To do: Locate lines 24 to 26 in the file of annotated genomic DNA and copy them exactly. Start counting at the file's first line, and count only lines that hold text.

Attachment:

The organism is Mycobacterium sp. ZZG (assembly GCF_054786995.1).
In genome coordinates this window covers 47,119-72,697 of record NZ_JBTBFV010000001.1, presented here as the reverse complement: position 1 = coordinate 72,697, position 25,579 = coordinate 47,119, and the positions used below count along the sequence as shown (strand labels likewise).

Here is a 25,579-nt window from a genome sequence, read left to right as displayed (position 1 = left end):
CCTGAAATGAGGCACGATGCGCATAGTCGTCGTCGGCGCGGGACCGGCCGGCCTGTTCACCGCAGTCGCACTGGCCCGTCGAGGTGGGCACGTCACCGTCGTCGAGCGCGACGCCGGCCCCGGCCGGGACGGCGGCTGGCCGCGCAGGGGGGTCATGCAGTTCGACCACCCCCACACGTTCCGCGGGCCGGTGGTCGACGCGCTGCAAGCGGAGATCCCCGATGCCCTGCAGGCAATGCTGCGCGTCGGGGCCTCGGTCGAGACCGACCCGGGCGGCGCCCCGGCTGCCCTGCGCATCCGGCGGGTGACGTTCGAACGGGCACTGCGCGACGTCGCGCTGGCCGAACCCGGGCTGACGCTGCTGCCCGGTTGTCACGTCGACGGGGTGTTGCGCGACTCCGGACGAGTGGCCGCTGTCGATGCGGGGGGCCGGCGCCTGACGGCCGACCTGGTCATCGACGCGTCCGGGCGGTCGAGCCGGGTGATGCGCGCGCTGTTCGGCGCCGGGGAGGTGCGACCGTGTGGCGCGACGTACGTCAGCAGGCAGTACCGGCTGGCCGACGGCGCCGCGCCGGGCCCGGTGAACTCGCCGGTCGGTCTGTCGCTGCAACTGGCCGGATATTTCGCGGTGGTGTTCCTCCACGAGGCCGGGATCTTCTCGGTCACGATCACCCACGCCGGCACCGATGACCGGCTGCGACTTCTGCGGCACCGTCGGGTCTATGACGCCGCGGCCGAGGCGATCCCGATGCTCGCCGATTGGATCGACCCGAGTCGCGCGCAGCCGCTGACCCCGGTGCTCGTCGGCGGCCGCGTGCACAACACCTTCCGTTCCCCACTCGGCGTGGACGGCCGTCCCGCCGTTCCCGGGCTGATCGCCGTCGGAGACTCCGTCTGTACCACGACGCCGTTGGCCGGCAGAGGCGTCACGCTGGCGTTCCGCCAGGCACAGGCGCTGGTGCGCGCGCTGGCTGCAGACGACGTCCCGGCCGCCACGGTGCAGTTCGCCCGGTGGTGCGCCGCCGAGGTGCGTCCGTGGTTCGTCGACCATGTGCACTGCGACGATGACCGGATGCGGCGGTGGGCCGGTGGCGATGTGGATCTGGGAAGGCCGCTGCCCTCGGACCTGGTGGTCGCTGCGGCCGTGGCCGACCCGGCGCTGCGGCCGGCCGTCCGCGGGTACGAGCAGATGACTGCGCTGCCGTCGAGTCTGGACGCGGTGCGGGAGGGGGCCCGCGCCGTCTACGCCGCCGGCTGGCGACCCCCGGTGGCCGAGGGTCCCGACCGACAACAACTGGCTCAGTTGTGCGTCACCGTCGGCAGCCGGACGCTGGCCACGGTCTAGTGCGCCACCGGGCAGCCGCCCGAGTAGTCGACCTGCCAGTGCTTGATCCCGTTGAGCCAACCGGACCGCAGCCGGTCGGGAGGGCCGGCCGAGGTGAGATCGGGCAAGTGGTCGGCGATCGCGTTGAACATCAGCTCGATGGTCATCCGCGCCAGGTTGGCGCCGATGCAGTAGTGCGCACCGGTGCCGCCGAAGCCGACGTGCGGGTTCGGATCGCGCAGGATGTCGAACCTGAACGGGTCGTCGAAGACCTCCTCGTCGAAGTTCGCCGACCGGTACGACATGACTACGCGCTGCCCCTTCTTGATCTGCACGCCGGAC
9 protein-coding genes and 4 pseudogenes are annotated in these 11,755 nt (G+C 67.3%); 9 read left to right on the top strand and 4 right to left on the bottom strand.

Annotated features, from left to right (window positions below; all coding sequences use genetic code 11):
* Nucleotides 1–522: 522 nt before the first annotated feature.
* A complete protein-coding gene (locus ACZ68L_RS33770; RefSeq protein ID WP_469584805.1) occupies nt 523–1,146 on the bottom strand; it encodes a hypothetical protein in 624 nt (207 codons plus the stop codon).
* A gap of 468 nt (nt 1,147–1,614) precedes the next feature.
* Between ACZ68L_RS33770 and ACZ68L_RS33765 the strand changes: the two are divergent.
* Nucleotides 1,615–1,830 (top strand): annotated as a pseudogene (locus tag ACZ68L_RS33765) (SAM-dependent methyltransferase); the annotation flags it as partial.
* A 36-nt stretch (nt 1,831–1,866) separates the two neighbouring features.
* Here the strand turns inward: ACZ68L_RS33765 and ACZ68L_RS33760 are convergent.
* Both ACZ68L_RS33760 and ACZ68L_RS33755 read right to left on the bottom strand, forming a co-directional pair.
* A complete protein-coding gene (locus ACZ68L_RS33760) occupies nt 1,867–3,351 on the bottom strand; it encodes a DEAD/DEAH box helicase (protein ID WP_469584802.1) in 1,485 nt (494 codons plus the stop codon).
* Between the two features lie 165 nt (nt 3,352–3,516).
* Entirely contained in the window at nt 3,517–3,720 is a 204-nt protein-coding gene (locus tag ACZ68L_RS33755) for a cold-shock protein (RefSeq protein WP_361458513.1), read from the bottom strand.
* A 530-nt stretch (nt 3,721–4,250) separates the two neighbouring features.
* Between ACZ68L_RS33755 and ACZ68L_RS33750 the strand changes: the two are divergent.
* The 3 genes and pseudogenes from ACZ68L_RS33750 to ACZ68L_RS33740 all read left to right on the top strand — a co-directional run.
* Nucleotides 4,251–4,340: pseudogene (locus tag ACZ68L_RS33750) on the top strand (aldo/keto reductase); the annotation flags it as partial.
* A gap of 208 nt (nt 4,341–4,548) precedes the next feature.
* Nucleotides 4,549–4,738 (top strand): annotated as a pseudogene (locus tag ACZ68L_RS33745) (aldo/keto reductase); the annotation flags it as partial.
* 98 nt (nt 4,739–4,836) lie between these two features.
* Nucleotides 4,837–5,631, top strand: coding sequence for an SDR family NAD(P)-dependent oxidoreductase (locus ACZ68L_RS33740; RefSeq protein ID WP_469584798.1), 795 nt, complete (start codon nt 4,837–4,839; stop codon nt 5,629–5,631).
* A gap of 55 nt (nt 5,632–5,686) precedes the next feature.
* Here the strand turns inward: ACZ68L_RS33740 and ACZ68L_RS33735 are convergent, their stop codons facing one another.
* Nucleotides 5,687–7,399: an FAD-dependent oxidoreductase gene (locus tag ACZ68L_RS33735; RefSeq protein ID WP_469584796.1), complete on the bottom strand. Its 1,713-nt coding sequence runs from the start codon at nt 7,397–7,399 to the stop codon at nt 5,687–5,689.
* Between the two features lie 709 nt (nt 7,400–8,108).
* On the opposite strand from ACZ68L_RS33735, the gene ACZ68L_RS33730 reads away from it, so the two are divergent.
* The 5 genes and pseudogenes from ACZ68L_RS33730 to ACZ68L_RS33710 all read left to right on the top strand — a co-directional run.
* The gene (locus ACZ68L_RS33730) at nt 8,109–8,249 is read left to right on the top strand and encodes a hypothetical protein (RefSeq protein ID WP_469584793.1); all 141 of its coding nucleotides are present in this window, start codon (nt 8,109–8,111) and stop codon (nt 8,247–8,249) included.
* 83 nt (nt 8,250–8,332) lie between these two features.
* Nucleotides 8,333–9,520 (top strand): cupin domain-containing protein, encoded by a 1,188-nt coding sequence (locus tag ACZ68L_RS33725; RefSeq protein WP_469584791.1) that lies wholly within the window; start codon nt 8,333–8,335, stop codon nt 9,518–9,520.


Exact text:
* 98 nt (nt 4,739–4,836) lie between these two features.
* Nucleotides 4,837–5,631, top strand: coding sequence for an SDR family NAD(P)-dependent oxidoreductase (locus ACZ68L_RS33740; RefSeq protein ID WP_469584798.1), 795 nt, complete (start codon nt 4,837–4,839; stop codon nt 5,629–5,631).
* A gap of 55 nt (nt 5,632–5,686) precedes the next feature.